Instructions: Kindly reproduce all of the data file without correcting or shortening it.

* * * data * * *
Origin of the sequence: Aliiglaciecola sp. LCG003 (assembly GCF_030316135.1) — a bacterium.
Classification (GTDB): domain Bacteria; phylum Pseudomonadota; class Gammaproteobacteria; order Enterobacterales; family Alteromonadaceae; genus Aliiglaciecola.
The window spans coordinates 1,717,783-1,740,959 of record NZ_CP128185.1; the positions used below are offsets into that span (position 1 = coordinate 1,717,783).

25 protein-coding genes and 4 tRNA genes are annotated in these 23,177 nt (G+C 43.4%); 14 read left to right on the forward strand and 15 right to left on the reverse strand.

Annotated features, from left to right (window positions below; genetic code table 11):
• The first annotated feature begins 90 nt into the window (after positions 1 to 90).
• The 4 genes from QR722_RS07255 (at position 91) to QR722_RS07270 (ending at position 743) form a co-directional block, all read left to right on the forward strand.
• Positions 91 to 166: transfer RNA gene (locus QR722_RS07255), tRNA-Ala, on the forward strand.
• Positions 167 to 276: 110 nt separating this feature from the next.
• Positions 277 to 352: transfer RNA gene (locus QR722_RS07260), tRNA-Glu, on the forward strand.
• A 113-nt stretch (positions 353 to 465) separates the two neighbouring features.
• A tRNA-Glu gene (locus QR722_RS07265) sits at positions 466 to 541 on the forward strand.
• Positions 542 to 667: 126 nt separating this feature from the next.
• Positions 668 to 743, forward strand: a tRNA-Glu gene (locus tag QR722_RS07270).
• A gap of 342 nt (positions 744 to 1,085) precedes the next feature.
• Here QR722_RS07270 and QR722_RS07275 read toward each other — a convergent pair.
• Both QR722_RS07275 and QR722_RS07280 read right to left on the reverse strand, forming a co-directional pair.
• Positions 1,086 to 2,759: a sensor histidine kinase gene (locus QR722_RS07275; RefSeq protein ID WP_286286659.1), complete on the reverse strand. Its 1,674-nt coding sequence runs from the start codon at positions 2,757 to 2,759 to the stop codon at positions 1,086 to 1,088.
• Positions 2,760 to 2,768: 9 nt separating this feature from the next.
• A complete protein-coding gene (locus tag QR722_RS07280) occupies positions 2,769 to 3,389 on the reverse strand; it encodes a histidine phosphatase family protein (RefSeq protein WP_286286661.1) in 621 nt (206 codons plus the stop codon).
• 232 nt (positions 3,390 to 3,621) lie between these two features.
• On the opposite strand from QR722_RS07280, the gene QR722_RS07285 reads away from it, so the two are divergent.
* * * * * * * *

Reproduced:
Origin of the sequence: Aliiglaciecola sp. LCG003 (assembly GCF_030316135.1) — a bacterium.
Classification (GTDB): domain Bacteria; phylum Pseudomonadota; class Gammaproteobacteria; order Enterobacterales; family Alteromonadaceae; genus Aliiglaciecola.
The window spans coordinates 1,717,783-1,740,959 of record NZ_CP128185.1; the positions used below are offsets into that span (position 1 = coordinate 1,717,783).

25 protein-coding genes and 4 tRNA genes are annotated in these 23,177 nt (G+C 43.4%); 14 read left to right on the forward strand and 15 right to left on the reverse strand.

Annotated features, from left to right (window positions below; genetic code table 11):
• The first annotated feature begins 90 nt into the window (after positions 1 to 90).
• The 4 genes from QR722_RS07255 (at position 91) to QR722_RS07270 (ending at position 743) form a co-directional block, all read left to right on the forward strand.
• Positions 91 to 166: transfer RNA gene (locus QR722_RS07255), tRNA-Ala, on the forward strand.
• Positions 167 to 276: 110 nt separating this feature from the next.
• Positions 277 to 352: transfer RNA gene (locus QR722_RS07260), tRNA-Glu, on the forward strand.
• A 113-nt stretch (positions 353 to 465) separates the two neighbouring features.
• A tRNA-Glu gene (locus QR722_RS07265) sits at positions 466 to 541 on the forward strand.
• Positions 542 to 667: 126 nt separating this feature from the next.
• Positions 668 to 743, forward strand: a tRNA-Glu gene (locus tag QR722_RS07270).
• A gap of 342 nt (positions 744 to 1,085) precedes the next feature.
• Here QR722_RS07270 and QR722_RS07275 read toward each other — a convergent pair.
• Both QR722_RS07275 and QR722_RS07280 read right to left on the reverse strand, forming a co-directional pair.
• Positions 1,086 to 2,759: a sensor histidine kinase gene (locus QR722_RS07275; RefSeq protein ID WP_286286659.1), complete on the reverse strand. Its 1,674-nt coding sequence runs from the start codon at positions 2,757 to 2,759 to the stop codon at positions 1,086 to 1,088.
• Positions 2,760 to 2,768: 9 nt separating this feature from the next.
• A complete protein-coding gene (locus tag QR722_RS07280) occupies positions 2,769 to 3,389 on the reverse strand; it encodes a histidine phosphatase family protein (RefSeq protein WP_286286661.1) in 621 nt (206 codons plus the stop codon).
• 232 nt (positions 3,390 to 3,621) lie between these two features.
• On the opposite strand from QR722_RS07280, the gene QR722_RS07285 reads away from it, so the two are divergent.